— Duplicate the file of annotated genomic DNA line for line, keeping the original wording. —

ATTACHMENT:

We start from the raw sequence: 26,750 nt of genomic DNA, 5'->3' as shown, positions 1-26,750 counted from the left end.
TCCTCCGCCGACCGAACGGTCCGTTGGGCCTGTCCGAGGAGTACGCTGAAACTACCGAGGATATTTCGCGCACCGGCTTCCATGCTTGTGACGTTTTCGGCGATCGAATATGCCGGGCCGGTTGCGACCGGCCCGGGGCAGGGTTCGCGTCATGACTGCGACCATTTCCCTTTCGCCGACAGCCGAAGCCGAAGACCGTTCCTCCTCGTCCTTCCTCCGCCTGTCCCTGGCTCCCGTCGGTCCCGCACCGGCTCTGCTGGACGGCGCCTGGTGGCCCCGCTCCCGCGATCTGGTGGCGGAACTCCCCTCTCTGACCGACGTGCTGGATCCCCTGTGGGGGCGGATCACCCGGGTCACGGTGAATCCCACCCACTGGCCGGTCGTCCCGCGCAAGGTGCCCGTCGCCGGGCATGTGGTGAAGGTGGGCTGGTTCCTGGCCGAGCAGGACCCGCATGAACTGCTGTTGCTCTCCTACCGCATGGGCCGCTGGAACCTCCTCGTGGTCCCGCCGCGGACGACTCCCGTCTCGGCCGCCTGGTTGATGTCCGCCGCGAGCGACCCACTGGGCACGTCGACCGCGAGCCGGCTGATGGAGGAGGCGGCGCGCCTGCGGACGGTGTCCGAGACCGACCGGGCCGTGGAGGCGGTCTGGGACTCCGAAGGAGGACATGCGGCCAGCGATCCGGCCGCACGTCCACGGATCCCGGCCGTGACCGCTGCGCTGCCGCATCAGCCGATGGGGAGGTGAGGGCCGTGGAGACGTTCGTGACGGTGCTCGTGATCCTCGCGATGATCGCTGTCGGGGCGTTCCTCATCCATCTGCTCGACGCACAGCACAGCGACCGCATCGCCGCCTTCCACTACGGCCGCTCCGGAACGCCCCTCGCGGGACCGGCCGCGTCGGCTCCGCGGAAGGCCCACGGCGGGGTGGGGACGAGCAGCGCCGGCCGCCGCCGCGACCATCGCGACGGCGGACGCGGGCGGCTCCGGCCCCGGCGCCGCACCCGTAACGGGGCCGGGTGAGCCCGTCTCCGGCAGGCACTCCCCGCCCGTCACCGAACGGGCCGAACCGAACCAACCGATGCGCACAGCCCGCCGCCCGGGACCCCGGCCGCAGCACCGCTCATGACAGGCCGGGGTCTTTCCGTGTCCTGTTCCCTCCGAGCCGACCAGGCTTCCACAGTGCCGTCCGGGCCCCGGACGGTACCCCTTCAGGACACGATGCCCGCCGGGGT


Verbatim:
We start from the raw sequence: 26,750 nt of genomic DNA, 5'->3' as shown, positions 1-26,750 counted from the left end.
TCCTCCGCCGACCGAACGGTCCGTTGGGCCTGTCCGAGGAGTACGCTGAAACTACCGAGGATATTTCGCGCACCGGCTTCCATGCTTGTGACGTTTTCGGCGATCGAATATGCCGGGCCGGTTGCGACCGGCCCGGGGCAGGGTTCGCGTCATGACTGCGACCATTTCCCTTTCGCCGACAGCCGAAGCCGAAGACCGTTCCTCCTCGTCCTTCCTCCGCCTGTCCCTGGCTCCCGTCGGTCCCGCACCGGCTCTGCTGGACGGCGCCTGGTGGCCCCGCTCCCGCGATCTGGTGGCGGAACTCCCCTCTCTGACCGACGTGCTGGATCCCCTGTGGGGGCGGATCACCCGGGTCACGGTGAATCCCACCCACTGGCCGGTCGTCCCGCGCAAGGTGCCCGTCGCCGGGCATGTGGTGAAGGTGGGCTGGTTCCTGGCCGAGCAGGACCCGCATGAACTGCTGTTGCTCTCCTACCGCATGGGCCGCTGGAACCTCCTCGTGGTCCCGCCGCGGACGACTCCCGTCTCGGCCGCCTGGTTGATGTCCGCCGCGAGCGACCCACTGGGCACGTCGACCGCGAGCCGGCTGATGGAGGAGGCGGCGCGCCTGCGGACGGTGTCCGAGACCGACCGGGCCGTGGAGGCGGTCTGGGACTCCGAAGGAGGACATGCGGCCAGCGATCCGGCCGCACGTCCACGGATCCCGGCCGTGACCGCTGCGCTGCCGCATCAGCCGATGGGGAGGTGAGGGCCGTGGAGACGTTCGTGACGGTGCTCGTGATCCTCGCGATGATCGCTGTCGGGGCGTTCCTCATCCATCTGCTCGACGCACAGCACAGCGACCGCATCGCCGCCTTCCACTACGGCCGCTCCGGAACGCCCCTCGCGGGACCGGCCGCGTCGGCTCCGCGGAAGGCCCACGGCGGGGTGGGGACGAGCAGCGCCGGCCGCCGCCGCGACCATCGCGACGGCGGACGCGGGCGGCTCCGGCCCCGGCGCCGCACCCGTAACGGGGCCGGGTGAGCCCGTCTCCGGCAGGCACTCCCCGCCCGTCACCGAACGGGCCGAACCGAACCAACCGATGCGCACAGCCCGCCGCCCGGGACCCCGGCCGCAGCACCGCTCATGACAGGCCGGGGTCTTTCCGTGTCCTGTTCCCTCCGAGCCGACCAGGCTTCCACAGTGCCGTCCGGGCCCCGGACGGTACCCCTTCAGGACACGATGCCCGCCGGGGT